Some More Quick Thoughts on Medellin
[Mark Movsesian is the Frederick A. Whitney Professor of Contract Law at St. John’s University School of Law.]
Thanks to Chris for inviting me to say a few quick words about today’s very significant decision.
Hooray for Dualism: Just as he did two years ago in Sanchez-Llamas, CJ Roberts endorsed a dualist approach to the judgments of international tribunals. Dualism teaches that international and domestic regimes are entirely independent; in the absence of a domestic act of incorporation, international judgments cannot serve as rules of decision in domestic courts. Because there was no valid act of incorporation in this case – the Court believed that the Bush Memorandum did not qualify – Avena did not bind American courts.
This approach is entirely sensible. As a formal matter, neither the Optional Protocol nor the UN Charter can fairly be read to provide for direct effect for ICJ judgments. The functional arguments for dualism are as strong as well. By reserving the final decision on international judgments to domestically accountable actors, dualism promotes legitimacy and avoids unnecessary friction between national and international bodies. Moreover, dualism actually increases the likelihood that nations will create international tribunals. If international judgments automatically bound domestic courts, without any further act on the part of domestic authorities, nations would be much more wary of signing up to international regimes.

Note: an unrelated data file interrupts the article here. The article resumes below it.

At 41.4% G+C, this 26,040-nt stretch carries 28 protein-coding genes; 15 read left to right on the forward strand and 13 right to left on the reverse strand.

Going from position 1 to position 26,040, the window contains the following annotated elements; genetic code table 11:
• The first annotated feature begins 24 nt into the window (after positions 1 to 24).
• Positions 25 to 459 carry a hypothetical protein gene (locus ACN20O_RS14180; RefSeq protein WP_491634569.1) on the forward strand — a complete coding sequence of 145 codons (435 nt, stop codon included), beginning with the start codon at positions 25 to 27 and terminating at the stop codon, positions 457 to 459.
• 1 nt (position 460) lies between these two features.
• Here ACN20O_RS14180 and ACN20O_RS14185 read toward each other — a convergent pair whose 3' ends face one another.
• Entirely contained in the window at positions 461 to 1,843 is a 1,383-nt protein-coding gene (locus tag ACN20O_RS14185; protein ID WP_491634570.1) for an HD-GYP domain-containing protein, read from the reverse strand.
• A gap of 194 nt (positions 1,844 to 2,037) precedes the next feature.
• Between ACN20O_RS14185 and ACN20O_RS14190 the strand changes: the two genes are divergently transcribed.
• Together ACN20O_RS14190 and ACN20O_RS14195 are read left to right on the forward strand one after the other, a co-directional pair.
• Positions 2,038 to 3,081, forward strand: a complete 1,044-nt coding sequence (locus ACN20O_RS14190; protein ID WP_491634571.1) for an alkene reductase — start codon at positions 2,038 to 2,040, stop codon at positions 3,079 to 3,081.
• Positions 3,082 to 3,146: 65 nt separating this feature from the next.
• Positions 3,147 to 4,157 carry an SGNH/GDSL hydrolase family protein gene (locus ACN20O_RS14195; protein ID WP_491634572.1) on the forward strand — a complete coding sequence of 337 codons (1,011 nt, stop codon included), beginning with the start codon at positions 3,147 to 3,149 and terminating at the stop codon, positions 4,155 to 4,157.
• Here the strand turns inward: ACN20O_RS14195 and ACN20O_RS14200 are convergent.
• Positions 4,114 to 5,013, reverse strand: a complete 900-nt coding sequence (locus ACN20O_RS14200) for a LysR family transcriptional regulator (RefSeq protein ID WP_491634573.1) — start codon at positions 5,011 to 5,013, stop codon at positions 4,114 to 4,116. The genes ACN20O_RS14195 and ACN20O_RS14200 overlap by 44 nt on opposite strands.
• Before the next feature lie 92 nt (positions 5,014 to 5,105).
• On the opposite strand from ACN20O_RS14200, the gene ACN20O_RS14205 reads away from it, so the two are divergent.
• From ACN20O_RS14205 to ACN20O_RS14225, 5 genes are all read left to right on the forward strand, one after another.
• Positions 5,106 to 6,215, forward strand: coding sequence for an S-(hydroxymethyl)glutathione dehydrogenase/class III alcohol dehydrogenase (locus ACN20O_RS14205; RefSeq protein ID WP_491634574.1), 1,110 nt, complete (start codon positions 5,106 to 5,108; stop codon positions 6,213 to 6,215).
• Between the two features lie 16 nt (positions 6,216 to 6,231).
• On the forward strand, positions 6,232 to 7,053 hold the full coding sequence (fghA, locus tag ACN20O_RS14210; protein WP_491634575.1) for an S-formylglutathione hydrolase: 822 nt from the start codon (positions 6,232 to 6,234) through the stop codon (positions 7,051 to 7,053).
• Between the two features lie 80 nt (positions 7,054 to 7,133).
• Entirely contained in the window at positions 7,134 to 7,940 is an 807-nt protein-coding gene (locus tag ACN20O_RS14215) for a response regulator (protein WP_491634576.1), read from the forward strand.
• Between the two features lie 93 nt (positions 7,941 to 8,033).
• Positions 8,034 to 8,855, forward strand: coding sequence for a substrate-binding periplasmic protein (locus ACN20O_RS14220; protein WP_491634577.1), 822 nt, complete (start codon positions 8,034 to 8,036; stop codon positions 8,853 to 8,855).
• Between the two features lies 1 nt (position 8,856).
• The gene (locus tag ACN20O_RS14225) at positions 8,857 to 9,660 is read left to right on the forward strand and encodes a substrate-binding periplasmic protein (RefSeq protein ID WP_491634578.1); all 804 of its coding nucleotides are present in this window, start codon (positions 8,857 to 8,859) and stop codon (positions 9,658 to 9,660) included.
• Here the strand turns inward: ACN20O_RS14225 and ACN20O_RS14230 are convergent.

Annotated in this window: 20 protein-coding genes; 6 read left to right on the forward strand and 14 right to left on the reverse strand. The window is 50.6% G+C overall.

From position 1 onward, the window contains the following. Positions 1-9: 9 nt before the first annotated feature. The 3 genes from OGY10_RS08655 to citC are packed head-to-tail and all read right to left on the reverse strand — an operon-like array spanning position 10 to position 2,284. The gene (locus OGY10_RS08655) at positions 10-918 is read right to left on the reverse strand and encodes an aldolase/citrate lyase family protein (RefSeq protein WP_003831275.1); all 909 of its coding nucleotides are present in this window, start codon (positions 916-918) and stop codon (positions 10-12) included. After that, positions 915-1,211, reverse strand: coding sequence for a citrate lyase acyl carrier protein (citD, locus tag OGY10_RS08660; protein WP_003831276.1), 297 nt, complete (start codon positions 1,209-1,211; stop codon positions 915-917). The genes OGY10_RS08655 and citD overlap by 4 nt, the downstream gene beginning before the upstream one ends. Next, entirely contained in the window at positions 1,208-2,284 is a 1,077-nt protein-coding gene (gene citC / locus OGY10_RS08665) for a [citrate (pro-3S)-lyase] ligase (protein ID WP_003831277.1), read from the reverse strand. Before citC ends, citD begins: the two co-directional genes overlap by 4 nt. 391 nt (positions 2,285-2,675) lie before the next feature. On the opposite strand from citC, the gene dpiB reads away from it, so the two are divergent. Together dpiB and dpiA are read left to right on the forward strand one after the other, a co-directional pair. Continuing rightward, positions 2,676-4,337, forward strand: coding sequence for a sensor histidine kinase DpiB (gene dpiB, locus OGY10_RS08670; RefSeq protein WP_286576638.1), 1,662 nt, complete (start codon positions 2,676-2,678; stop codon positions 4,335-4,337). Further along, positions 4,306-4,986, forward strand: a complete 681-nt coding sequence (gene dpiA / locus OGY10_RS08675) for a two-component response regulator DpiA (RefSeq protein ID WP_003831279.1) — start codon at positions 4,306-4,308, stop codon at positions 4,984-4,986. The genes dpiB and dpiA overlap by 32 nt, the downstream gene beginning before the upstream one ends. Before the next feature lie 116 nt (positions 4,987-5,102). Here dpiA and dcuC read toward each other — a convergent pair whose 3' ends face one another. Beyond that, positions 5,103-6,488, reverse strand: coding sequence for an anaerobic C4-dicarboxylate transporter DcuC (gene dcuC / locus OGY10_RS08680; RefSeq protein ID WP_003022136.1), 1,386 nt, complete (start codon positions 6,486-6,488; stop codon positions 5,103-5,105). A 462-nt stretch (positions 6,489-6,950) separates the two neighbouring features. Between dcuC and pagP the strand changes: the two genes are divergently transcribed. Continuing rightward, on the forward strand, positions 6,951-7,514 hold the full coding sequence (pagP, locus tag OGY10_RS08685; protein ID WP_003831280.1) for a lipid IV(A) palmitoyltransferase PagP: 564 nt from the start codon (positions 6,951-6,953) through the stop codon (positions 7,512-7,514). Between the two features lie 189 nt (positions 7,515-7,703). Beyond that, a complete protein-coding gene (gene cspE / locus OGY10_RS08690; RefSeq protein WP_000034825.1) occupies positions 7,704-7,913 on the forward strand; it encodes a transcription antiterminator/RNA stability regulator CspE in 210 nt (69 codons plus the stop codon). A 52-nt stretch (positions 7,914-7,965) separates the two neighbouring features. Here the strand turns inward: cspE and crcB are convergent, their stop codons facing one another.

The Foreign Judgments Analogy: The Court correctly dismissed the idea that enforcing the ICJ judgment would be effectively the same as enforcing a foreign court judgment or an international commercial arbitration award. While it’s true that domestic courts routinely enforce such rulings, foreign court judgments and ICA awards typically deal with commercial disputes that do not impinge on domestic public policy. Here, by contrast, the ICJ ordered the retrial of scores of defendants who had been convicted of serious crimes and indirectly questioned American policy on the death penalty. These are hardly the sort of issues that come up in the foreign-judgments and ICA contexts.
The End of the Road: For the last decade, the American international law academy has been pressing the Court to be more receptive to ICJ judgments. Ten years ago, in Breard, the Court held that a preliminary ICJ ruling merited only “respectful consideration.” Two years ago, in Sanchez-Llamas, the Court declined to treat a final ICJ judgment as binding precedent. And now the Court has ruled that ICJ judgments are not enforceable. For better or worse (on balance, I think it’s for better), it’s clear after this morning that the campaign to change the Court’s mind has failed. New justices might see things differently, of course — though it’s significant that even Stevens voted with the majority today. For now, though, it seems time to move on to other projects.